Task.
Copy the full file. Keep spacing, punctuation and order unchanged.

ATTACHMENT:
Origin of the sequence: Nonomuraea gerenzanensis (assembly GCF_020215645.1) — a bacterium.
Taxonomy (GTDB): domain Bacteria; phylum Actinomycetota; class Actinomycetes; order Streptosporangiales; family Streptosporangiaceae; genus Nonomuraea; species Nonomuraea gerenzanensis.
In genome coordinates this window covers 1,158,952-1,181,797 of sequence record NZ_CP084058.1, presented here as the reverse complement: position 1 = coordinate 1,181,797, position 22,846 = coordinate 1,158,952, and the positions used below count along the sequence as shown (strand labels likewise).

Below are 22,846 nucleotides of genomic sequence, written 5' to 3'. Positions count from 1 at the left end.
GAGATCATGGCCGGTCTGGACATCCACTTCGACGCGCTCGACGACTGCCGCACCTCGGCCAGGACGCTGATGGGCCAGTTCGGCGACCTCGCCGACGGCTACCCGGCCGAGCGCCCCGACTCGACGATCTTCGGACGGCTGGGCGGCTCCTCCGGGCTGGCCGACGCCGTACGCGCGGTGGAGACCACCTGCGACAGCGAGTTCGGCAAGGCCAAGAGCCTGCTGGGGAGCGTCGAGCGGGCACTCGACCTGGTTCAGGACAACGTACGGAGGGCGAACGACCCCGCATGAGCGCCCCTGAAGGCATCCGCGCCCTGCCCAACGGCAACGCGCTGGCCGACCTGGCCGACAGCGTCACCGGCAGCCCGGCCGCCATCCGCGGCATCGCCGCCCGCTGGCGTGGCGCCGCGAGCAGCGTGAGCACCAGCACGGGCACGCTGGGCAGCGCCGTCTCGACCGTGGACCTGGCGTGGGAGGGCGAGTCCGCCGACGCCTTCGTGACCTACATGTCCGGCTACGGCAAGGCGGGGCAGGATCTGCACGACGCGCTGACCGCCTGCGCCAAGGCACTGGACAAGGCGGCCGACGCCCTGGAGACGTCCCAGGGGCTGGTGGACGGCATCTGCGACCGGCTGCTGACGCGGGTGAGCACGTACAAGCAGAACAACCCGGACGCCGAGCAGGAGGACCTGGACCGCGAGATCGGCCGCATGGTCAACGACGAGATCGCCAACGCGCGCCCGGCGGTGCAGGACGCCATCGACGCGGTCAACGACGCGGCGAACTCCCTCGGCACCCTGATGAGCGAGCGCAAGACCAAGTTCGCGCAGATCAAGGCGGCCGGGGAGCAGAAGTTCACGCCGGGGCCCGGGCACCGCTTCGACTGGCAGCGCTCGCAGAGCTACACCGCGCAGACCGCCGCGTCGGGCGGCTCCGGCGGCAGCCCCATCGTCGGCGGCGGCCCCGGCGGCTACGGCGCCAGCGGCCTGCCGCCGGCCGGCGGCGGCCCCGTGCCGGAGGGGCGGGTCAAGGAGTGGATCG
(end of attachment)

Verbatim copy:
Origin of the sequence: Nonomuraea gerenzanensis (assembly GCF_020215645.1) — a bacterium.
Taxonomy (GTDB): domain Bacteria; phylum Actinomycetota; class Actinomycetes; order Streptosporangiales; family Streptosporangiaceae; genus Nonomuraea; species Nonomuraea gerenzanensis.
In genome coordinates this window covers 1,158,952-1,181,797 of sequence record NZ_CP084058.1, presented here as the reverse complement: position 1 = coordinate 1,181,797, position 22,846 = coordinate 1,158,952, and the positions used below count along the sequence as shown (strand labels likewise).

Below are 22,846 nucleotides of genomic sequence, written 5' to 3'. Positions count from 1 at the left end.
GAGATCATGGCCGGTCTGGACATCCACTTCGACGCGCTCGACGACTGCCGCACCTCGGCCAGGACGCTGATGGGCCAGTTCGGCGACCTCGCCGACGGCTACCCGGCCGAGCGCCCCGACTCGACGATCTTCGGACGGCTGGGCGGCTCCTCCGGGCTGGCCGACGCCGTACGCGCGGTGGAGACCACCTGCGACAGCGAGTTCGGCAAGGCCAAGAGCCTGCTGGGGAGCGTCGAGCGGGCACTCGACCTGGTTCAGGACAACGTACGGAGGGCGAACGACCCCGCATGAGCGCCCCTGAAGGCATCCGCGCCCTGCCCAACGGCAACGCGCTGGCCGACCTGGCCGACAGCGTCACCGGCAGCCCGGCCGCCATCCGCGGCATCGCCGCCCGCTGGCGTGGCGCCGCGAGCAGCGTGAGCACCAGCACGGGCACGCTGGGCAGCGCCGTCTCGACCGTGGACCTGGCGTGGGAGGGCGAGTCCGCCGACGCCTTCGTGACCTACATGTCCGGCTACGGCAAGGCGGGGCAGGATCTGCACGACGCGCTGACCGCCTGCGCCAAGGCACTGGACAAGGCGGCCGACGCCCTGGAGACGTCCCAGGGGCTGGTGGACGGCATCTGCGACCGGCTGCTGACGCGGGTGAGCACGTACAAGCAGAACAACCCGGACGCCGAGCAGGAGGACCTGGACCGCGAGATCGGCCGCATGGTCAACGACGAGATCGCCAACGCGCGCCCGGCGGTGCAGGACGCCATCGACGCGGTCAACGACGCGGCGAACTCCCTCGGCACCCTGATGAGCGAGCGCAAGACCAAGTTCGCGCAGATCAAGGCGGCCGGGGAGCAGAAGTTCACGCCGGGGCCCGGGCACCGCTTCGACTGGCAGCGCTCGCAGAGCTACACCGCGCAGACCGCCGCGTCGGGCGGCTCCGGCGGCAGCCCCATCGTCGGCGGCGGCCCCGGCGGCTACGGCGCCAGCGGCCTGCCGCCGGCCGGCGGCGGCCCCGTGCCGGAGGGGCGGGTCAAGGAGTGGATCG